So here I am, questioning if any of what I have written or done in the last four years, has made any impact. I am questioning if I have in fact been able to lead at all or if I have just been flaying here in limbo.
I often talk about taking risks, just leaping, being comfy with the uncomfy, failing forward, plot twists and the adventure of the journey. Well - I also talk a lot about "walking the talk" and I'm not going to lie, right now that all seems very difficult. Recently, an unexpected rock has been thrown in my spokes and it has left me on uneasy ground. I don't think I can even say that I have reached a fork in the road or even that I am at a crossroads. The only thing I can compare it to is an unforeseen bend in the road with no idea where it is taking me, and I must proceed with caution. BUT, I will proceed.
On a recent hike, my friend and I came to a fork in the path. I asked him which way we should go - to which he replied "You always need to know what is coming next, and where you are going, don't you?" This actually did stop me in my tracks, because that didn't sound like me, but that was what he observed from knowing me. He must be right. Hmm... After I thought for a minute, I responded with "I don't know if that is as true as the fact that I just need to know I am going "somewhere". The how nor the what, doesn't matter as much, I just need to know there is a destination."
Here's the thing. What I know to be true, is that I WILL be ok. I WILL land on my feet. But it's the whole, "walking on a tight rope", living in limbo that has me spinning. I don't need to feel sure, I just need to feel safe. Right now, the future is blurry and walking into the blur feels unsafe.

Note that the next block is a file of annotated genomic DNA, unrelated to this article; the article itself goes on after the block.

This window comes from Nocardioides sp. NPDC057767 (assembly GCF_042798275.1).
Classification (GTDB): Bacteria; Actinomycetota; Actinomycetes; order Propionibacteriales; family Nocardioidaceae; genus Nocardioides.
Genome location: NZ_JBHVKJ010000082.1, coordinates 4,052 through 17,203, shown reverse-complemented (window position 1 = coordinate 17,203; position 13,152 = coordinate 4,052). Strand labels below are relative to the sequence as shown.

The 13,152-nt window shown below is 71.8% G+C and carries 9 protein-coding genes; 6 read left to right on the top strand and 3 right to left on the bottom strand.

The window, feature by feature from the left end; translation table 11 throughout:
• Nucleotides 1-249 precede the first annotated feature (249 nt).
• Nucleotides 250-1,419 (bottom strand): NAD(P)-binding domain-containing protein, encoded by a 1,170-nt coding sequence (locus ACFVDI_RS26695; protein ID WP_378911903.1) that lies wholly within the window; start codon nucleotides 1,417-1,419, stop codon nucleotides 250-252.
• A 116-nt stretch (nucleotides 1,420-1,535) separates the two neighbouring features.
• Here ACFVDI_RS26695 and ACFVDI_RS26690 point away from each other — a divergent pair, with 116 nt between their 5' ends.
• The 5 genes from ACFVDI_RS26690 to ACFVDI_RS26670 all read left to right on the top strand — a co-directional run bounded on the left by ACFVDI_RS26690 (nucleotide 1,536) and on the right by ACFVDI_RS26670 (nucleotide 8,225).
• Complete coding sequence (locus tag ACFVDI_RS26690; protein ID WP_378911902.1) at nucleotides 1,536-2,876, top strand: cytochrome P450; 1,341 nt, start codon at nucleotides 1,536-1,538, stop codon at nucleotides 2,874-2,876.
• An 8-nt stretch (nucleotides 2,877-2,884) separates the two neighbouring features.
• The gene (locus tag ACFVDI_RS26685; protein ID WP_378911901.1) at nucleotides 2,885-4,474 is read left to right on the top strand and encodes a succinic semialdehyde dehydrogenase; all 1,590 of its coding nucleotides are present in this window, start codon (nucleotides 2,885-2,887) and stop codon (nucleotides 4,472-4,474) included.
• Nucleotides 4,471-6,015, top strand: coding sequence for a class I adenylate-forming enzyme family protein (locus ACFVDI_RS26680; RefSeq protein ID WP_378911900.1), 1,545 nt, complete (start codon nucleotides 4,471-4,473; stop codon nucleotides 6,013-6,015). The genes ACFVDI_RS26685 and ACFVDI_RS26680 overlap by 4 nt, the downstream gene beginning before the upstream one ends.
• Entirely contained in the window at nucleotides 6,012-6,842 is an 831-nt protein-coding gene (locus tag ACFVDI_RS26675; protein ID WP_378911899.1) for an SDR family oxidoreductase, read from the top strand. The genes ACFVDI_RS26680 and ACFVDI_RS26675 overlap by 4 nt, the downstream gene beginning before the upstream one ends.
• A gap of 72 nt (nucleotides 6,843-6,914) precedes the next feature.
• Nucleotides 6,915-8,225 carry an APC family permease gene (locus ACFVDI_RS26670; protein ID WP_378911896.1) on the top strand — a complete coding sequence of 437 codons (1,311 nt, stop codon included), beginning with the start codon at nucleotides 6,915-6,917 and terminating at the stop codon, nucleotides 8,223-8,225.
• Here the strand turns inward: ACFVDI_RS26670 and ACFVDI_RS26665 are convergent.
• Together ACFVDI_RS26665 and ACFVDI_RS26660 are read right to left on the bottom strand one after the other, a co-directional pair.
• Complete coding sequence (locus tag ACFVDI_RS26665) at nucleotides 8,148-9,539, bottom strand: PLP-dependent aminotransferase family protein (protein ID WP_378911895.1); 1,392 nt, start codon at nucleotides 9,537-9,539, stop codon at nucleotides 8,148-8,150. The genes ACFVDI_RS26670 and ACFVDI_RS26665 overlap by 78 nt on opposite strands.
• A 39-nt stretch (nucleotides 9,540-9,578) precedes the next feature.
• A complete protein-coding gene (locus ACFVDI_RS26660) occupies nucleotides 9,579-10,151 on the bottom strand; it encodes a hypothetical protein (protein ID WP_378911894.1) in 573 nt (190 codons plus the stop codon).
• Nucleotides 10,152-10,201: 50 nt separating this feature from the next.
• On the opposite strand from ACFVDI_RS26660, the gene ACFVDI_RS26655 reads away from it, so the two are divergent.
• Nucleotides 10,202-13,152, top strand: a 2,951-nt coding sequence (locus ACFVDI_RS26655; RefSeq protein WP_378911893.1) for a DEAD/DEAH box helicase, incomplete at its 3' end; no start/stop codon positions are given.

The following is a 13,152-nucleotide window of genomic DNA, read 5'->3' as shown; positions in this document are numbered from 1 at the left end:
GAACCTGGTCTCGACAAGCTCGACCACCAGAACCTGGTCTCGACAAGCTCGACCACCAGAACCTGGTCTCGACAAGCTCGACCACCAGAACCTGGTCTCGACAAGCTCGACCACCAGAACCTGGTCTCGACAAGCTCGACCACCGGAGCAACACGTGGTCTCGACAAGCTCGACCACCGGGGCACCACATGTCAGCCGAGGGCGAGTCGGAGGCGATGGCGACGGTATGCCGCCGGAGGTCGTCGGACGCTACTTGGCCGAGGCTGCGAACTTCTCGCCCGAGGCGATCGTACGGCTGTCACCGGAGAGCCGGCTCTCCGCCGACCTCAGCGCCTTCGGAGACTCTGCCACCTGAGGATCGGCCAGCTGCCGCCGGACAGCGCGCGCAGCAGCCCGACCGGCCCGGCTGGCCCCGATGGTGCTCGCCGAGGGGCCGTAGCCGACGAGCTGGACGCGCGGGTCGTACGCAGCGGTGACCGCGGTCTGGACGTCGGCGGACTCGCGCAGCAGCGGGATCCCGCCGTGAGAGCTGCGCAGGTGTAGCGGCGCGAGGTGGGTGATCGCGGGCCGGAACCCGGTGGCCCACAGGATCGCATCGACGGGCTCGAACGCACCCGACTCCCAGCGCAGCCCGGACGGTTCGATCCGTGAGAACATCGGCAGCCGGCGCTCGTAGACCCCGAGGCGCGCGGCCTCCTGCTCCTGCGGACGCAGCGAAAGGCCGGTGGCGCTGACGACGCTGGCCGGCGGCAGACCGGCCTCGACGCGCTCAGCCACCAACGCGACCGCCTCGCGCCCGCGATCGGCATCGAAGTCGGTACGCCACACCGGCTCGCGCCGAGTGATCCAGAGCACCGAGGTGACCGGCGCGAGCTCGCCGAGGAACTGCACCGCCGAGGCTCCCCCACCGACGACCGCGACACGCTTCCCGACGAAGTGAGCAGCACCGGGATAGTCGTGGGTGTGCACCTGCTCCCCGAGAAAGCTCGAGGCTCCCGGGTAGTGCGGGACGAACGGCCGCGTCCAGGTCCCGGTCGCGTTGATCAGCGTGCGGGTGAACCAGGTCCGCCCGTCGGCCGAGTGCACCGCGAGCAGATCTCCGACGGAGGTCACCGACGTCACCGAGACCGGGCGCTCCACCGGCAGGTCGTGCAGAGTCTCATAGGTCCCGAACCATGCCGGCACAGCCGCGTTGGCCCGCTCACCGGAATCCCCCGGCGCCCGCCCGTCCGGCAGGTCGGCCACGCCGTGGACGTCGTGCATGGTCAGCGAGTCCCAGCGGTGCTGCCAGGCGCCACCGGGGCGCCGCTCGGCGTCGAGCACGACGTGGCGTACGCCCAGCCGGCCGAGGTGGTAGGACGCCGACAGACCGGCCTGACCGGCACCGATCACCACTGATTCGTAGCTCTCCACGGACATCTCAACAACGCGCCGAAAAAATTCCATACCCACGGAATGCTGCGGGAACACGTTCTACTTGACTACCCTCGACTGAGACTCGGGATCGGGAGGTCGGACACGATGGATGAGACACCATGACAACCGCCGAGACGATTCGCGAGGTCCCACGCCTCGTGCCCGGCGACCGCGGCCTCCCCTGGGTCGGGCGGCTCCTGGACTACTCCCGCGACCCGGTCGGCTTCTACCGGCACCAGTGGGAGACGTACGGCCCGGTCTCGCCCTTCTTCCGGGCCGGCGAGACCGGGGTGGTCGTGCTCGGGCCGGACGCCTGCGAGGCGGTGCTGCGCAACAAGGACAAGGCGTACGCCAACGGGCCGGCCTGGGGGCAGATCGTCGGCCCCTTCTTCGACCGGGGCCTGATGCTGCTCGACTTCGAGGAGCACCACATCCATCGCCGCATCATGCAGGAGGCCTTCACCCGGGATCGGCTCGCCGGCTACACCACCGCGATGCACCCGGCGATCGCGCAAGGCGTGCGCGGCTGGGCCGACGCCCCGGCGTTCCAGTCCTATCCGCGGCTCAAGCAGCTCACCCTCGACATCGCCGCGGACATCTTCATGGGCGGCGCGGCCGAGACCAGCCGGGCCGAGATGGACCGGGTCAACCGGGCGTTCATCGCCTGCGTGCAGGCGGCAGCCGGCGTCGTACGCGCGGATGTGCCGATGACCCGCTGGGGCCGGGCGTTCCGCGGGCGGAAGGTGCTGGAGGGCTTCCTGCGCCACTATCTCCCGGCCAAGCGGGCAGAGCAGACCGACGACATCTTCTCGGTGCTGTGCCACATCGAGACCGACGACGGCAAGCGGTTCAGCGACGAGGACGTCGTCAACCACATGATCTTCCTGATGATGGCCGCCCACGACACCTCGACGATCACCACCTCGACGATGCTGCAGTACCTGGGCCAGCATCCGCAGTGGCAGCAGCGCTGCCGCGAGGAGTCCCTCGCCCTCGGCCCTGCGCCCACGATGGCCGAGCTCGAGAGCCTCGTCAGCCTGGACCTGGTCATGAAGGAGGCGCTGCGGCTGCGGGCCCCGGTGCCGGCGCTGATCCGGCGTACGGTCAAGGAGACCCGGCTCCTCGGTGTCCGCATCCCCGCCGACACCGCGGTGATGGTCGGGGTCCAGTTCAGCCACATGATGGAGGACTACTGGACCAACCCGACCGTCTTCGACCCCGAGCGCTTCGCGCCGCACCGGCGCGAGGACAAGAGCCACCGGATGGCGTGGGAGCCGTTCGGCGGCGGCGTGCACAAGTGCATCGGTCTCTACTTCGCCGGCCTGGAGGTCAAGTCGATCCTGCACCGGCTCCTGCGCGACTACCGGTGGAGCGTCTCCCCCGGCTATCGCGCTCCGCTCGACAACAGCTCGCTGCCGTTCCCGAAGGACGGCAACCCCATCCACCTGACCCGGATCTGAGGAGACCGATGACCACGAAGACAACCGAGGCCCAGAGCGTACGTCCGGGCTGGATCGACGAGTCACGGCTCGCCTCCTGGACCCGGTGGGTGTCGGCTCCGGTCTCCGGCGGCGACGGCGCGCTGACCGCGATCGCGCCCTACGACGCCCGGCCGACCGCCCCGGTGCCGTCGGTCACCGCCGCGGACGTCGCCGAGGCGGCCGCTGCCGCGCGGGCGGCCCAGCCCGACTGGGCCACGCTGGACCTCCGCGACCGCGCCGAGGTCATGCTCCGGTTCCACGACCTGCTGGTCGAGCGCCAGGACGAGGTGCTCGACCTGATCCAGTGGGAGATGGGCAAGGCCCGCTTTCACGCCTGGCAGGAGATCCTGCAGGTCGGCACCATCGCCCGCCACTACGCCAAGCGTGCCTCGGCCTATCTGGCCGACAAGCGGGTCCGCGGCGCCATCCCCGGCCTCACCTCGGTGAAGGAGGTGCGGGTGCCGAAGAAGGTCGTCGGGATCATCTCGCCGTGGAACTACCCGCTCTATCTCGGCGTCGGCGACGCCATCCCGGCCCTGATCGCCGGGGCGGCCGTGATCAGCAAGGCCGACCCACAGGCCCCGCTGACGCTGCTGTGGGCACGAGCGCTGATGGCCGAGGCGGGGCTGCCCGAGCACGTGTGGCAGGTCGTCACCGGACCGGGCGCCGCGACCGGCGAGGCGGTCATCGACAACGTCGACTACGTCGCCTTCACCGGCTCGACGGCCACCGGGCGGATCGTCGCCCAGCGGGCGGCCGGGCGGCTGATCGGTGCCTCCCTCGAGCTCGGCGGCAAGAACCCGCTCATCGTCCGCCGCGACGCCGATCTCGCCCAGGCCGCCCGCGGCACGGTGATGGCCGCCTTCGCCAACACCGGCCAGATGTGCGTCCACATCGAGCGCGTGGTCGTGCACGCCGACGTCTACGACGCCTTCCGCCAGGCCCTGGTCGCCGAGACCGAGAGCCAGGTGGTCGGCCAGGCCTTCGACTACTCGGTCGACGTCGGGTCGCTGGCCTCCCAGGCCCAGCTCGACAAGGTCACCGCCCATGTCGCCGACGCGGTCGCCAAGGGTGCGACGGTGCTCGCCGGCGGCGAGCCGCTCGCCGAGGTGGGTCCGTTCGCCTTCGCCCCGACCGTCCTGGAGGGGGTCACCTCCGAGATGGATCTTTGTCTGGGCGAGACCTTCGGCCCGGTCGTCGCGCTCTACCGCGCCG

So for now, I just try to take one step at a time, and learn and grow from each step. I am trying to find the bright spots through the blur. I am trying to learn to lean on others and am very blessed that I have those others to lean on. This is really hard for me. I thank all of those who have been wonderful enough to support me, walk alongside me and stay with me through this time. I appreciate your patience and apologize for not being my normal me, but I will get back there. I will.
Ok. Here goes. This post has nothing to do with education, it has nothing to do with leadership. But it has to be written. This post is about me and a journey.
As of late, I feel as if I have been living in a snow globe. One that has been picked up a few times, turned upside down, shaken and then left on the shelf. My mind and my heart have been spinning and swirling from the shake ups. But it has to stop. It has to.
Yesterday, I realized something as I was walking around campuses...I seem to have lost something, actually a couple of things. I seem to have lost my smile and I seem to have lost my shine...and that is unacceptable. Because if I don't have those two things, I am just not me. One of my good friends calls me her "carbonated friend" because I am typically bubbly, positive and light. And I have lost that. But now I am taking it all back!